young KIPP student and teacher reading joyfully

Why Is Learning to Read Difficult? And What Does That Mean for Instruction?

One of the most important responsibilities of our schools is ensuring that our students become proficient readers and writers. That’s why KIPP is investing in a years-long initiative to improve K-2 literacy instruction across our schools. We’re leveraging a strong evidence-based approach and partnering with our communities to ensure all students become readers and writers.  

Learning to read can be a challenge for students. That’s because reading is unnatural. Compare learning to read with learning to speak. If you’ve spent time with a baby or young child, you know that they absorb language, often picking up new words and phrases without any direct instruction or explanation. The human brain is wired to acquire oral language. In contrast, written language is a technology, and a recently created one at that! Whereas oral language developed about 100,000 years ago, written language was invented between 5,000 and 10,000 years ago by Chinese and Mediterranean cultures. These early written languages were for business and accounting purposes. The concept of an alphabet, which allowed for more nuanced communication of ideas, dates back just 5,000 years. Our brains are not inherently wired for written language—in fact, becoming literate involves re-wiring our brain. 

Another challenge is the complexity of the English language. English has 26 letters that represent 44 phonemes—speech sounds—and more than 100 spelling patterns for those sounds. The English language is also influenced by other languages like Greek, Latin, and French in ways that affect word meaning and spelling patterns. Additionally, English has many regional and cultural dialects. That’s not to say that English is impossible to master—quite the opposite. About 86 percent of English follows a predictable and explainable spelling pattern. But it does add to the complexity! 

Written language also differs quite a bit from spoken language. Written language tends to have more complex sentence structures than one would encounter in a conversation. Books also contain more academic vocabulary and/or less-frequently-used words. This puts an additional challenge on readers to make sense of words and sentence and text structures that don’t conform to how we typically speak to one another.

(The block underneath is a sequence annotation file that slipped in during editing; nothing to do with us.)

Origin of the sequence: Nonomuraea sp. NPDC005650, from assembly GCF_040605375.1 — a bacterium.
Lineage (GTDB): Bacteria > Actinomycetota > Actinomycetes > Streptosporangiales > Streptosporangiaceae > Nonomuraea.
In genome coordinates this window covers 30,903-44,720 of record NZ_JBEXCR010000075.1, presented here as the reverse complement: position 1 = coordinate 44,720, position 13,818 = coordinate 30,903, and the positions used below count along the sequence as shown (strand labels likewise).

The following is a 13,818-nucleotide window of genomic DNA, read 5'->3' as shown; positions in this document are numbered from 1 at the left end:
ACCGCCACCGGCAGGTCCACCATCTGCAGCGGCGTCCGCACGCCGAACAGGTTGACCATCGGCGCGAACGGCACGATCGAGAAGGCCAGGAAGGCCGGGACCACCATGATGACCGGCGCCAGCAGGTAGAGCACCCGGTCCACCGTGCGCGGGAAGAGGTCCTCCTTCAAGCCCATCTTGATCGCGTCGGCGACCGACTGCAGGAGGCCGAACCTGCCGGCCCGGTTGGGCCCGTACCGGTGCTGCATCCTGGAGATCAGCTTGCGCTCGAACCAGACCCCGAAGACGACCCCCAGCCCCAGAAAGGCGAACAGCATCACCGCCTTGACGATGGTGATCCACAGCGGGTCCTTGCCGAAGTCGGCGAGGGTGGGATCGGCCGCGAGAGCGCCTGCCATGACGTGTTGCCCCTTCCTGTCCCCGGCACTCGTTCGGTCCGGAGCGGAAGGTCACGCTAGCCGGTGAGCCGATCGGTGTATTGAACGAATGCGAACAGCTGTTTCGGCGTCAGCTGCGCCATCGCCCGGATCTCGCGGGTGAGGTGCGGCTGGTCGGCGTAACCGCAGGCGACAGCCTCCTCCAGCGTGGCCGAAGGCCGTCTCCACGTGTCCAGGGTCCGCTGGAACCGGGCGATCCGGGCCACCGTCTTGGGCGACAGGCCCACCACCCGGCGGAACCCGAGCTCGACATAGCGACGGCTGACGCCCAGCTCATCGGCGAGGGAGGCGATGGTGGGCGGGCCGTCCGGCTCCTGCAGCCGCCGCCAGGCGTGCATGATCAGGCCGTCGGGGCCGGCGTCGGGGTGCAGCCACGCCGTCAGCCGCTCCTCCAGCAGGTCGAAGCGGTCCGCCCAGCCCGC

Despite these challenges, we know how to effectively teach students by following the science of reading. In fact, research tells us that with effective instruction, 95 percent of students will become skilled readers, including students with mild to moderate disabilities (Lyons, 1998; National Reading Panel, 2000; Moats, 2020). The Simple View of Reading (Gough & Tunmer, 1986) is a foundational explanation of how we read. The Simple View of Reading is an equation: Word Recognition x Language Comprehension = Reading Comprehension.

the simple view of reading equation.

In other words, in order for a child to become a proficient reader, we must teach them to recognize words accurately and quickly and we must teach them to understand language. The Reading Rope (Scarborough, 2001) builds upon the Simple View of Reading and identifies the specific skills within word recognition (e.g., phonological awareness) and language comprehension (e.g., vocabulary) that must be developed for a child to become a proficient reader. Both frameworks inform the way we teach students to read. 

Students learn to recognize words automatically through intentional instruction. An effective early literacy curriculum follows a systematic scope and sequence, in which skills are introduced logically and in order of complexity. These skills are taught explicitly, meaning that the teacher provides an exemplar model, followed by guided practice and independent practice. Practice happens both out-of-context (e.g., reading individual words) and in-context (e.g., in a decodable reader) to maximize effectiveness.  

Teaching students to read isn’t just about word recognition—we must also support their language comprehension. That means that teachers are intentionally building students’ content knowledge across diverse categories of topics. In grades K-2, this often happens through read-alouds and by providing students access to complex, grade-level texts. Students also need opportunities to discuss and write about the texts they are reading.  

At KIPP, we are deeply committed to following evidence-based practices and equipping our teachers and leaders with the knowledge, skills, and tools to implement structured literacy. We know this is the most efficient and effective way to realize our vision that every child grows up free to create the future they want for themselves and their communities. In order to realize this vision, our schools are engaging in professional learning communities, in which they are building content knowledge and sharing best practices. Regions are also working toward implementing a common approach to assessment and adopting high-quality instructional materials. We promise families that all students will become strong readers, writers, and communicators so that they can learn, discover joy in reading, express themselves, and craft their future.  

Author: Lindsay DeHartchuck – Director, Early Childhood and Elementary Literacy, KIPP Foundation

Learn more about KIPP’s approach to excellent teaching here.